According to the 2008 Report on the Global AIDS Epidemic produced by the Joint United Nations Programme on HIV/AIDS (UNAIDS), "In addition to being more physiologically and socially vulnerable to infection, women also disproportionately suffer the epidemic’s negative effects. As the primary caregivers in Africa and other regions, women have seen their household and community burdens grow as a result of HIV, often compromising their health, their ability to generate income, and other markers of well-being. Women account for two thirds of all caregivers for people living with HIV in Africa. Women who are widowed as a result of HIV are at high risk of becoming destitute as a result of legal regimes that fail to recognize or protect women’s right to inherit property."

AIDS Creates a Welfare System

Many developing countries are trying to use donor funds from agencies like the United Nations United Nations Development Program (UNDP), The World Bank and the Bill & Melinda Gates Foundation to provide individuals with the education and technical training necessary for economic development and financial independence. As a result of the collapse of the family structure resulting from AIDS, however, limited financial and human resources are transferred from economic development programs to provide for the needs for millions of orphans impacted by AIDS.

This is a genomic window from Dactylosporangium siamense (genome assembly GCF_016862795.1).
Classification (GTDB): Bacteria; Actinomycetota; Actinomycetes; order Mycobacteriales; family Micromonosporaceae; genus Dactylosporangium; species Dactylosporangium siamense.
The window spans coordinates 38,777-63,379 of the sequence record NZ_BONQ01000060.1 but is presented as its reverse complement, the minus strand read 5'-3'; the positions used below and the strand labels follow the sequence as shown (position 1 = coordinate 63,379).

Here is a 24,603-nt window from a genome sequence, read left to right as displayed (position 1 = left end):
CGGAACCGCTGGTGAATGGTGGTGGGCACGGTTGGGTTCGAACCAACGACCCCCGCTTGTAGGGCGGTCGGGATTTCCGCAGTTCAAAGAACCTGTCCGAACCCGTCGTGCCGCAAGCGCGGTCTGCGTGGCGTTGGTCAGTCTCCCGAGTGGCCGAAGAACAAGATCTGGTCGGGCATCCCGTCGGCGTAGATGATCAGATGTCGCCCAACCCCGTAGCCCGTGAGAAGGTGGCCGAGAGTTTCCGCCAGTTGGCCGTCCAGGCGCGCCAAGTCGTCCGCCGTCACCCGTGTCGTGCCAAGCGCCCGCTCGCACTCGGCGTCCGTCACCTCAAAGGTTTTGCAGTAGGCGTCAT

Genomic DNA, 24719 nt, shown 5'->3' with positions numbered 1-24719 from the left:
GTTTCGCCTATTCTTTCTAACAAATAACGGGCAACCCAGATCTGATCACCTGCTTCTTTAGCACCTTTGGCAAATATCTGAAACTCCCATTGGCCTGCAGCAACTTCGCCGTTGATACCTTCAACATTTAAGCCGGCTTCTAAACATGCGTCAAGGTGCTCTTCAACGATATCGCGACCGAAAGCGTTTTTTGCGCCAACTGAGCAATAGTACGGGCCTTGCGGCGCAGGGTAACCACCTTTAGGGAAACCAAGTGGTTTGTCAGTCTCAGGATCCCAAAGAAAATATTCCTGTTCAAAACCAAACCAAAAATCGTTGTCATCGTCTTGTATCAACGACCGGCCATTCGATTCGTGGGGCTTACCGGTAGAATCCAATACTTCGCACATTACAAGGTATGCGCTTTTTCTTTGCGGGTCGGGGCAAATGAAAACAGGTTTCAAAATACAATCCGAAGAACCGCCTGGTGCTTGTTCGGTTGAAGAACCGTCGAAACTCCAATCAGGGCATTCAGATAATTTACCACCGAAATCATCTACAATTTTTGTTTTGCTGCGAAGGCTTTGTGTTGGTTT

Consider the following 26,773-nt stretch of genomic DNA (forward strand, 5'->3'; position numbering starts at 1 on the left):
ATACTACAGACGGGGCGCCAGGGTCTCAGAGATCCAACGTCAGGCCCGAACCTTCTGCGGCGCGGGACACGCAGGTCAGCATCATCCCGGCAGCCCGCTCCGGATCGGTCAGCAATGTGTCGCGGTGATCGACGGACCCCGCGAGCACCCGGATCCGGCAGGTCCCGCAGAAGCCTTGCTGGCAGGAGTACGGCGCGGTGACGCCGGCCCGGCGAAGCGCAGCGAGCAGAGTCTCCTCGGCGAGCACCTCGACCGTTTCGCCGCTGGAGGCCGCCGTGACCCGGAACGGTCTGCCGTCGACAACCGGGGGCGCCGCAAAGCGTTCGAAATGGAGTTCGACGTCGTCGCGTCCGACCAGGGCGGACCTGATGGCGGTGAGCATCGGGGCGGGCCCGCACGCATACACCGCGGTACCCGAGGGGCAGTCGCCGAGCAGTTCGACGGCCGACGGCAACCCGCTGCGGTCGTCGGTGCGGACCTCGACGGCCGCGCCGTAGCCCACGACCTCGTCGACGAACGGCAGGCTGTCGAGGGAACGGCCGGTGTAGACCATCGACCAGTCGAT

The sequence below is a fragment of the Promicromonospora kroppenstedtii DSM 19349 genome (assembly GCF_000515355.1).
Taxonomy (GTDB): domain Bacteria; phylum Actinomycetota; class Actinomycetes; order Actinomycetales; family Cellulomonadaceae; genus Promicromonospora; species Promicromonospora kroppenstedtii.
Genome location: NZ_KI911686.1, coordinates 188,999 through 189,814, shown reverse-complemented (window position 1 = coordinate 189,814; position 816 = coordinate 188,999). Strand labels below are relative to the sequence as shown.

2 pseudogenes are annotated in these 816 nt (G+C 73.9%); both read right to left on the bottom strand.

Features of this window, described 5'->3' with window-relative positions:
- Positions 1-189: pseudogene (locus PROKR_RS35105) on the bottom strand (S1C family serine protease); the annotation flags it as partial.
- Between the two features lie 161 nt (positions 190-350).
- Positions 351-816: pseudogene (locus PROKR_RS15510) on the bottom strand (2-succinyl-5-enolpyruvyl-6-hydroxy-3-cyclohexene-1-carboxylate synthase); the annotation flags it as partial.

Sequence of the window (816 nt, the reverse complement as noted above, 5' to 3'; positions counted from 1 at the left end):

Furthermore, according to UNAIDS, "In sub-Saharan Africa, nearly 12 million children under age 18 have lost one or both parents to HIV. In Botswana and Zambia, an estimated 20% of children under 17 are orphans, with most orphaned as a result of HIV. Zimbabwe reports that 24% of its children (ages 0–17) have lost one or both parents to HIV." Although many agencies should be commended for their efforts in raising orphans impacted by AIDS, these agencies often do not have adequate resources to provide a proper education or technical training required to achieve economic independence and break the cycle of poverty.

Growing Economic Divide in Developing Nations